How to Get Your Staff to Take Their Jobs More Seriously

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Not everyone takes their job seriously. Their attitude can either be like that from the start and wasn’t detected at the interview stage or they have soured on the job over time. Either way, it’s not something that companies can or should accept.

Reinvigorating the workforce is important to ensure that the business can grow and compete with its nearest competitors. Here are some ideas on how to get your staff to take their jobs more seriously.

Bring in a Uniform

Using printed workwear, it’s possible for a company to create a new uniform for the staff to wear. The purpose of this concept is to get everyone to pull together and take the business more seriously.

The physical act of putting on the uniform – even if it’s a polo shirt and the rest of the attire is up to the individual employee – gets their head right after a weekend away from the office. This can begin to create the mental shift that’s necessary for a better performance.

Add Performance Targets

When there are no performance targets set, staff members must rely on their job description, which usually is woefully out of date anyway. Instead, create a realistic set of performance targets that apply properly to their work tasks.

Assess what is a reasonable performance target and where they stand with it. Talk with them about the need to improve overall delivery and how they can do so. Perhaps new more efficient procedures must put in place, shortcuts devised, or extra training provided to help them to perform better?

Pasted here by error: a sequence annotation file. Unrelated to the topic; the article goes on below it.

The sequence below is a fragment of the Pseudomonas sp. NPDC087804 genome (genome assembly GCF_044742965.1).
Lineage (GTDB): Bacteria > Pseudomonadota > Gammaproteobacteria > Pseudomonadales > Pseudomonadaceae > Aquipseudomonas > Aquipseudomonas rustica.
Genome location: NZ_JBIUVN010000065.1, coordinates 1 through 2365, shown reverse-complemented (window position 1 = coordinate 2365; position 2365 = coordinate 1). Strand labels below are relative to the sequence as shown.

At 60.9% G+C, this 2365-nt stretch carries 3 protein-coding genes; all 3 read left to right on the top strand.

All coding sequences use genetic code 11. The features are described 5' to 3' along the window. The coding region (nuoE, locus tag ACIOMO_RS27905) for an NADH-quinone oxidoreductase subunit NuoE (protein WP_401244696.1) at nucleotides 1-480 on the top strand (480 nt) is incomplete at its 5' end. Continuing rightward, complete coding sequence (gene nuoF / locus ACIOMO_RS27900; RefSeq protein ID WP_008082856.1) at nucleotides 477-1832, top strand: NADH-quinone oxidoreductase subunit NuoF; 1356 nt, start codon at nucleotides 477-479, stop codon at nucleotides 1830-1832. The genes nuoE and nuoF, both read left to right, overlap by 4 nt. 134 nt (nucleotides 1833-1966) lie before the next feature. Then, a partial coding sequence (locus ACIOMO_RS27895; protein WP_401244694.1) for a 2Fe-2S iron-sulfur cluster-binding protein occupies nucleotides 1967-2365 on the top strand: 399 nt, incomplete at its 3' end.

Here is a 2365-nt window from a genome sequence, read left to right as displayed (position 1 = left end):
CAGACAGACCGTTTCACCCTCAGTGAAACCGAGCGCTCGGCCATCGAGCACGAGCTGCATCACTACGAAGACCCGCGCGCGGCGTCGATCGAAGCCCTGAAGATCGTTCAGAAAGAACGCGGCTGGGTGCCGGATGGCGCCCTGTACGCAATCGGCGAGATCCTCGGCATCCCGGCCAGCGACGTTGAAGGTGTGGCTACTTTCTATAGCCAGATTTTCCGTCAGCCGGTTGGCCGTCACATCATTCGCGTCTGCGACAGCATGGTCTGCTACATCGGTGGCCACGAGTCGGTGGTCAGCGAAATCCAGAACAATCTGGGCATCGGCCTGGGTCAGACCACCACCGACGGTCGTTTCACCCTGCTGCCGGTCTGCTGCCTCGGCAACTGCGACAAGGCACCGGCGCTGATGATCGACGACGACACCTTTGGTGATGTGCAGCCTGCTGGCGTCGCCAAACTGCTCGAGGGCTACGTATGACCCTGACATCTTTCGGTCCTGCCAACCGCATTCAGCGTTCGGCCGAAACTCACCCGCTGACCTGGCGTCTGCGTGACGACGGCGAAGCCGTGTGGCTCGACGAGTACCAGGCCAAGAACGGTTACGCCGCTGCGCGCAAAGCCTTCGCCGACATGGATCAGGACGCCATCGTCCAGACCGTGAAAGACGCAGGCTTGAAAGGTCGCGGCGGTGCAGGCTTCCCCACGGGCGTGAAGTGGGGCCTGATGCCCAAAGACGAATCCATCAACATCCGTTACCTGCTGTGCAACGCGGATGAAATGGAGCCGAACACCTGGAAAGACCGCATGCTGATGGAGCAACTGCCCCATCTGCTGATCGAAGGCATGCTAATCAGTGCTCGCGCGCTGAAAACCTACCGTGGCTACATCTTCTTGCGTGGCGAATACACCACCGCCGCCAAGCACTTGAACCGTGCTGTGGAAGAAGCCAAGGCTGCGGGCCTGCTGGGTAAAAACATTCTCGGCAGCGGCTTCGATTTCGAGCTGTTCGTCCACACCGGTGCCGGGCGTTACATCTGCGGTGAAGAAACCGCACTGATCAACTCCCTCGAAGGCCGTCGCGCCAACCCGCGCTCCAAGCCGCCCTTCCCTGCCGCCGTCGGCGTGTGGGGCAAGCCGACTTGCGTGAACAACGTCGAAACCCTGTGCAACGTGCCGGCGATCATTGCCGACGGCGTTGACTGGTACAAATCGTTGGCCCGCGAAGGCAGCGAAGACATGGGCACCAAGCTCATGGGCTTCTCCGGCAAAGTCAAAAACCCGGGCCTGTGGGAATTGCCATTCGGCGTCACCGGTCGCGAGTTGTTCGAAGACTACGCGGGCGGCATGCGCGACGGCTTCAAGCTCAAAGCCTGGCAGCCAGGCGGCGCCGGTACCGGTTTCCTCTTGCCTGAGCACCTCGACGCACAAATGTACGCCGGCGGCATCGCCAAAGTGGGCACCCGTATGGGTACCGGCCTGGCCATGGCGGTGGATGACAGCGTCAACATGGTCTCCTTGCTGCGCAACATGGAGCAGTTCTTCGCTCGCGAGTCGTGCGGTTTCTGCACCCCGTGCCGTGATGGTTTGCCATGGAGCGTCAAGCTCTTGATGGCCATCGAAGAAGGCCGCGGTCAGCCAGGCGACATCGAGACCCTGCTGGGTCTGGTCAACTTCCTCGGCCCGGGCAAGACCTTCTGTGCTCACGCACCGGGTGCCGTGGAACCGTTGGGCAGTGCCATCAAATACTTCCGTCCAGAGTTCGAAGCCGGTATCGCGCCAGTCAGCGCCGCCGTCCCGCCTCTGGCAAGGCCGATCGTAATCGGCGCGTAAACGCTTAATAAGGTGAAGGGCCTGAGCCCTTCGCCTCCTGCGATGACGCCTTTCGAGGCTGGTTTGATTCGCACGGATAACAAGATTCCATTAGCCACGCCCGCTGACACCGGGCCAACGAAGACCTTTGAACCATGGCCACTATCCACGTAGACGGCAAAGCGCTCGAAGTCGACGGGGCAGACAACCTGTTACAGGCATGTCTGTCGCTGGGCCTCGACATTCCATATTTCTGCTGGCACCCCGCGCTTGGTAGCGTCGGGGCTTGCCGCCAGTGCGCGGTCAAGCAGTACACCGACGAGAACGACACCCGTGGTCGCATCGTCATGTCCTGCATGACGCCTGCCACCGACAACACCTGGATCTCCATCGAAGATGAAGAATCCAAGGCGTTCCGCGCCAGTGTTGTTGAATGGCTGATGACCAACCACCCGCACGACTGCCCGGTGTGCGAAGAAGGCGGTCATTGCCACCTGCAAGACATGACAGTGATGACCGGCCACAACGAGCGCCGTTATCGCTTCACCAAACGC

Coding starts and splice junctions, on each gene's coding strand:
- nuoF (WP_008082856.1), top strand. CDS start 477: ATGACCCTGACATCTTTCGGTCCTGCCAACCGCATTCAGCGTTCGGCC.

Tie performance into a bonus scheme to further incentivise staff who are money motivated.

Outline the Vision for the Future

Companies should have clear strategic goals. These go from the top down to the individual departments that must deliver certain results in order for the company’s goals to be achieved. At the department level, staff members must each pull their weight to do what’s required, otherwise, the team risks failing to get the required results and the company falls short too.

It’s necessary to delegate responsibility for conveying the vision and strategic goals to the managers. From there, each manager must ensure that their staff deliver. If they have to monitor their progress with weekly updates to keep wayward staff on track, then so be it.

Ultimately, there comes a point where people who aren’t keen to perform in their roles should be given the opportunity to find other full-time employment. Certainly, not everyone is suitable for every role or industry. People may have applied for a job because they needed the money with little thought to what it would entail and how happy they’d be in the position. When they cannot slot into the culture and put their best foot forward once in the position (even with incentives to do so) there comes a point where a company should cut their losses. Encouraging them to find an alternative position so they can leave of their own accord is best for everyone.

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